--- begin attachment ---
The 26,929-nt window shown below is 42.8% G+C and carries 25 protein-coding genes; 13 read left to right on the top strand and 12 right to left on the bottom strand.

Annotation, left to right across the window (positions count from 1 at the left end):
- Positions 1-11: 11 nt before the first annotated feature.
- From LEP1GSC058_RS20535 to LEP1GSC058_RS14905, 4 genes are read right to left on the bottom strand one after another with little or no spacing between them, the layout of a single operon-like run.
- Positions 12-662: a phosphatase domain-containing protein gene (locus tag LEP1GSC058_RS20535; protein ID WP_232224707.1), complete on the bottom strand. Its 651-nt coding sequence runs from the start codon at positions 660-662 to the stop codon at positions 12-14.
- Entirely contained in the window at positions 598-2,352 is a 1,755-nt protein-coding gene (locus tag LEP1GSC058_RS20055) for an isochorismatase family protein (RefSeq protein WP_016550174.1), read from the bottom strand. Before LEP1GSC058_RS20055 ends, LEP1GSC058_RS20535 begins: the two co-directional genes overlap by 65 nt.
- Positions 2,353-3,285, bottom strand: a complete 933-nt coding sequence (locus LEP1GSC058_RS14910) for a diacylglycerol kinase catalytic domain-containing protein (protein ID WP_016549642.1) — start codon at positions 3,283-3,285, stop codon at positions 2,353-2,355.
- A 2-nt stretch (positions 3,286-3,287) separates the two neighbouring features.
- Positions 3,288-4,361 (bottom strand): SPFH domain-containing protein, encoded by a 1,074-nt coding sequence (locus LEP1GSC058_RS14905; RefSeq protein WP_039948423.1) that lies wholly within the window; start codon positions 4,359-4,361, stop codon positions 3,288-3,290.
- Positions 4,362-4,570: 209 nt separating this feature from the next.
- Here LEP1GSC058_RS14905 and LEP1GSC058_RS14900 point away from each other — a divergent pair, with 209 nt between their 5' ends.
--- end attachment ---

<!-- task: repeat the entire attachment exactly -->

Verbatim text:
The 26,929-nt window shown below is 42.8% G+C and carries 25 protein-coding genes; 13 read left to right on the top strand and 12 right to left on the bottom strand.

Annotation, left to right across the window (positions count from 1 at the left end):
- Positions 1-11: 11 nt before the first annotated feature.
- From LEP1GSC058_RS20535 to LEP1GSC058_RS14905, 4 genes are read right to left on the bottom strand one after another with little or no spacing between them, the layout of a single operon-like run.
- Positions 12-662: a phosphatase domain-containing protein gene (locus tag LEP1GSC058_RS20535; protein ID WP_232224707.1), complete on the bottom strand. Its 651-nt coding sequence runs from the start codon at positions 660-662 to the stop codon at positions 12-14.
- Entirely contained in the window at positions 598-2,352 is a 1,755-nt protein-coding gene (locus tag LEP1GSC058_RS20055) for an isochorismatase family protein (RefSeq protein WP_016550174.1), read from the bottom strand. Before LEP1GSC058_RS20055 ends, LEP1GSC058_RS20535 begins: the two co-directional genes overlap by 65 nt.
- Positions 2,353-3,285, bottom strand: a complete 933-nt coding sequence (locus LEP1GSC058_RS14910) for a diacylglycerol kinase catalytic domain-containing protein (protein ID WP_016549642.1) — start codon at positions 3,283-3,285, stop codon at positions 2,353-2,355.
- A 2-nt stretch (positions 3,286-3,287) separates the two neighbouring features.
- Positions 3,288-4,361 (bottom strand): SPFH domain-containing protein, encoded by a 1,074-nt coding sequence (locus LEP1GSC058_RS14905; RefSeq protein WP_039948423.1) that lies wholly within the window; start codon positions 4,359-4,361, stop codon positions 3,288-3,290.
- Positions 4,362-4,570: 209 nt separating this feature from the next.
- Here LEP1GSC058_RS14905 and LEP1GSC058_RS14900 point away from each other — a divergent pair, with 209 nt between their 5' ends.